Respect Your Child’s TeacherJanuary 6, 2014
By Jessica Vician
While your child’s educational success starts at home, as soon as your child starts school, his or her teachers will be sharing that responsibility with you. By giving your child’s teacher the proper respect and receiving respect in return, you will start to build the kind of partnership that will promote your child’s academic success. Sarah Cripe, a pre-kindergarten teacher in Kalamazoo, Michigan, offers these tips on how to work with your child’s teacher:
- Get to know your child’s teacher. Introduce yourself at the beginning of the school year and tell the teacher that you want to know how your child is doing throughout the year. This gesture shows the teacher that you are an involved parent and they will try to help you.
- Ask the teacher what you can do to help your child succeed. You are both working toward giving your child a bright future. Share your goal for your child so they can help him or her achieve it.
- Don’t judge a teacher based on a bad previous experience. Unfortunately, sometimes your child will have a teacher who is not as invested or effective as you might want. However, don’t bring that negative experience into a new school year. Give the new teacher a chance to work with you and help your child succeed in the classroom.
- Be involved. Make sure your child finishes his or her homework every night. Ask your child about his or her day at school. By being involved in your child’s education at home, you can monitor his or her success and address concerns as soon as they come up. If there is a concern, discuss it with your child’s teacher.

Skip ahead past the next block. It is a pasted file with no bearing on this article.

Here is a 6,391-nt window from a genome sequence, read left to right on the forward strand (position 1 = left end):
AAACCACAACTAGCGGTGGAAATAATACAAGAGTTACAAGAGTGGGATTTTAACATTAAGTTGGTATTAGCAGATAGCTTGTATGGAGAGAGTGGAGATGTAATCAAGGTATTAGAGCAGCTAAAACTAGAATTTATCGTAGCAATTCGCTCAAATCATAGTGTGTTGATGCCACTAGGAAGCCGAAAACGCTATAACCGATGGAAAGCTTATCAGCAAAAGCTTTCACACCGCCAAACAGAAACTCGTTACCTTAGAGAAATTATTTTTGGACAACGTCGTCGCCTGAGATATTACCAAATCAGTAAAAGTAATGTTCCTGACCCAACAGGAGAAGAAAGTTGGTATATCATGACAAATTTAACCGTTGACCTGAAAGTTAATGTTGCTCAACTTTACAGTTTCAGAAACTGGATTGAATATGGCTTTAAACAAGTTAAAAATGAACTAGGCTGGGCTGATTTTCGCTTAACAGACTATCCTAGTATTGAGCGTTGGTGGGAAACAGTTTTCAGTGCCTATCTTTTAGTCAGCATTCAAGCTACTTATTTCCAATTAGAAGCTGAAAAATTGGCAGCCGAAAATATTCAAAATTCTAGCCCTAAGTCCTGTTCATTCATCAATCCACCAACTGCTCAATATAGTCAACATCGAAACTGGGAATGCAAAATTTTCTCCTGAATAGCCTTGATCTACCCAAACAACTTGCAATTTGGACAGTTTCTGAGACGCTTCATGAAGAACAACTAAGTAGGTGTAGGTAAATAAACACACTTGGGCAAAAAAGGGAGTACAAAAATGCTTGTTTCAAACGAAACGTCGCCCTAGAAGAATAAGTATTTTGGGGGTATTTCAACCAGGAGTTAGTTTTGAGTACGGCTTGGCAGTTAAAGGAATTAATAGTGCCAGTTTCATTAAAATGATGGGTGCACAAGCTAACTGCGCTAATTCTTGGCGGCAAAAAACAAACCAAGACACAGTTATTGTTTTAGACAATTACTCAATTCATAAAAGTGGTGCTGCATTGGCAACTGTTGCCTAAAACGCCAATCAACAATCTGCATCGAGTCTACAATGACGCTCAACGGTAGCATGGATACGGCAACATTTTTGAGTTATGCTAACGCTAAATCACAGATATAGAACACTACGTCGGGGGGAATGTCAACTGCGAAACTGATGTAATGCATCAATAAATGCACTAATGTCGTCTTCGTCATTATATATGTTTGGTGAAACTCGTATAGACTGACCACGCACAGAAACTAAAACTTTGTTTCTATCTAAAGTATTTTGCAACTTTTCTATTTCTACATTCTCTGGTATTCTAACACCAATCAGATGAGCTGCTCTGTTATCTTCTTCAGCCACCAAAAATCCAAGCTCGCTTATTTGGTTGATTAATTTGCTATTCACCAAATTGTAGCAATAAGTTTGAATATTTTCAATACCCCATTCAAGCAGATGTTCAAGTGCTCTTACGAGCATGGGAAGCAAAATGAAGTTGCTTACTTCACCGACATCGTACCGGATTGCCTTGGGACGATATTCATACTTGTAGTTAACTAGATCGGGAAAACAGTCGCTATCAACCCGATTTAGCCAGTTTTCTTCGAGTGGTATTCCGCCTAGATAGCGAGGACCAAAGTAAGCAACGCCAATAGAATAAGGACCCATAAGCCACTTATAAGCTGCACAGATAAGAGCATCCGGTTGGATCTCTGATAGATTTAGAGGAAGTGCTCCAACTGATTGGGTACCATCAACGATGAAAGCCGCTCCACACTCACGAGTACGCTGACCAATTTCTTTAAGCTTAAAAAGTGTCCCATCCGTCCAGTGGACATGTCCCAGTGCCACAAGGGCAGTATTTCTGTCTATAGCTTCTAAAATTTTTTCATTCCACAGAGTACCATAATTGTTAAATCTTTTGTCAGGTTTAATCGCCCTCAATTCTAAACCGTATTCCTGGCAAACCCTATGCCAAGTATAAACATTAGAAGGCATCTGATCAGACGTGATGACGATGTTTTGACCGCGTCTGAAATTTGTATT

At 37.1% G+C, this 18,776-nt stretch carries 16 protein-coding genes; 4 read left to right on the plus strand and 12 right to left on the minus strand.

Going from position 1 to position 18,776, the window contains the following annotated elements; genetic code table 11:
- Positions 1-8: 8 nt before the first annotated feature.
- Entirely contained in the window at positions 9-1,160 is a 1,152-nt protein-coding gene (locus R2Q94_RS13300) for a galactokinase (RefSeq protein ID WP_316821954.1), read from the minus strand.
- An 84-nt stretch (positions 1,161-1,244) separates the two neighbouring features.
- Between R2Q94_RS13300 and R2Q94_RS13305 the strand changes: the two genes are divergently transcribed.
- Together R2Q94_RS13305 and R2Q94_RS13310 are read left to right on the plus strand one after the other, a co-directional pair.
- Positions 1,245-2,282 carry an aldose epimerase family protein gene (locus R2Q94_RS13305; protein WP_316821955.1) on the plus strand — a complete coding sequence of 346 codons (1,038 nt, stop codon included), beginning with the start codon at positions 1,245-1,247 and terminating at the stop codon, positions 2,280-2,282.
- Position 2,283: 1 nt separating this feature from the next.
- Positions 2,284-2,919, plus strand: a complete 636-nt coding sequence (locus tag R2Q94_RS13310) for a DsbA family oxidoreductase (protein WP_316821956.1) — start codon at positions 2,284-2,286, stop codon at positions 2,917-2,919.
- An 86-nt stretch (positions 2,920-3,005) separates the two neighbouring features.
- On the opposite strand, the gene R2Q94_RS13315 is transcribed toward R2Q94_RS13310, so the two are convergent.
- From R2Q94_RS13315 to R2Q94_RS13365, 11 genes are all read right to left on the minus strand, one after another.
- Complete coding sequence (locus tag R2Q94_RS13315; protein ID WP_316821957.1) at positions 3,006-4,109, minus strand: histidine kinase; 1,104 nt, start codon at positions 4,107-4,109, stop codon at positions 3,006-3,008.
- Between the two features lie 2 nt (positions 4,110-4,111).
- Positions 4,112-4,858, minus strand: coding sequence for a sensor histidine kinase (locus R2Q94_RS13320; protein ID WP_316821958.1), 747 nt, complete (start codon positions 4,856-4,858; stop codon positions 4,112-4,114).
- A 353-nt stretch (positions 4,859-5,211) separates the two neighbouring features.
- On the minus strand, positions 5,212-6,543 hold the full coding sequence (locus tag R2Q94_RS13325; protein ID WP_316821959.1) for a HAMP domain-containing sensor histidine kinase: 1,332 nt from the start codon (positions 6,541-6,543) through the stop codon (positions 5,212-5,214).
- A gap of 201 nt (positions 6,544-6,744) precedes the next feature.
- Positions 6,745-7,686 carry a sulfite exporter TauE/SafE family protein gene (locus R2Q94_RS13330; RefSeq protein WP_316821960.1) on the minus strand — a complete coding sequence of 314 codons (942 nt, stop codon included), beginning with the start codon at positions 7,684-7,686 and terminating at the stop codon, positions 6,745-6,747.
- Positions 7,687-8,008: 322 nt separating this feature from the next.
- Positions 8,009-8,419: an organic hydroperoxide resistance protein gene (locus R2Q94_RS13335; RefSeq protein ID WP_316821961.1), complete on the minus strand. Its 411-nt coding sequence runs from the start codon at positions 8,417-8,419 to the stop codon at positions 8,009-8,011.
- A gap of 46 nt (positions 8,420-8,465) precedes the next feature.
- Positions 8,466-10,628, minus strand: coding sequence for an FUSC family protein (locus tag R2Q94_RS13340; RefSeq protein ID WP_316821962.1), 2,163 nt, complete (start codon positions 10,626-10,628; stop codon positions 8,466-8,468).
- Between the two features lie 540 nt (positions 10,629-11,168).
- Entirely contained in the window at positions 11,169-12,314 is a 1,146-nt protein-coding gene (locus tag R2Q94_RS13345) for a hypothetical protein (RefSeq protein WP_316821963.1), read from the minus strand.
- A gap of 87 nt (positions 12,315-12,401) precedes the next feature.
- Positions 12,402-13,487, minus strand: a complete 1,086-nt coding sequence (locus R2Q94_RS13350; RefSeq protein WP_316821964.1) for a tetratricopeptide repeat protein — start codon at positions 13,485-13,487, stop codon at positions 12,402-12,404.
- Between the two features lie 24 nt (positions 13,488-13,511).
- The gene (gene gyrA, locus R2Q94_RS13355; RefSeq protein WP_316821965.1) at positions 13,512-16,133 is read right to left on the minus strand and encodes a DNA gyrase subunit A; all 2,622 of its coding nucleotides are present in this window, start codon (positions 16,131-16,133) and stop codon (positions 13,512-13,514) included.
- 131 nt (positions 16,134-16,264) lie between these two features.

- Speak directly with the teacher. Don’t express teacher concerns in front of your child. These actions could hurt his or her relationship with the teacher. Schedule a meeting to discuss the concern with your child’s teacher first, and if necessary the principal, rather than involving your child or saying something in the heat of the moment that you might regret later.
By establishing a relationship and keeping the lines of communication open with your child’s teacher, both of you can work toward the common goal of helping your child succeed in school. For more tips on helping your child succeed in school, see the YOU: Your Child’s First Teacher books.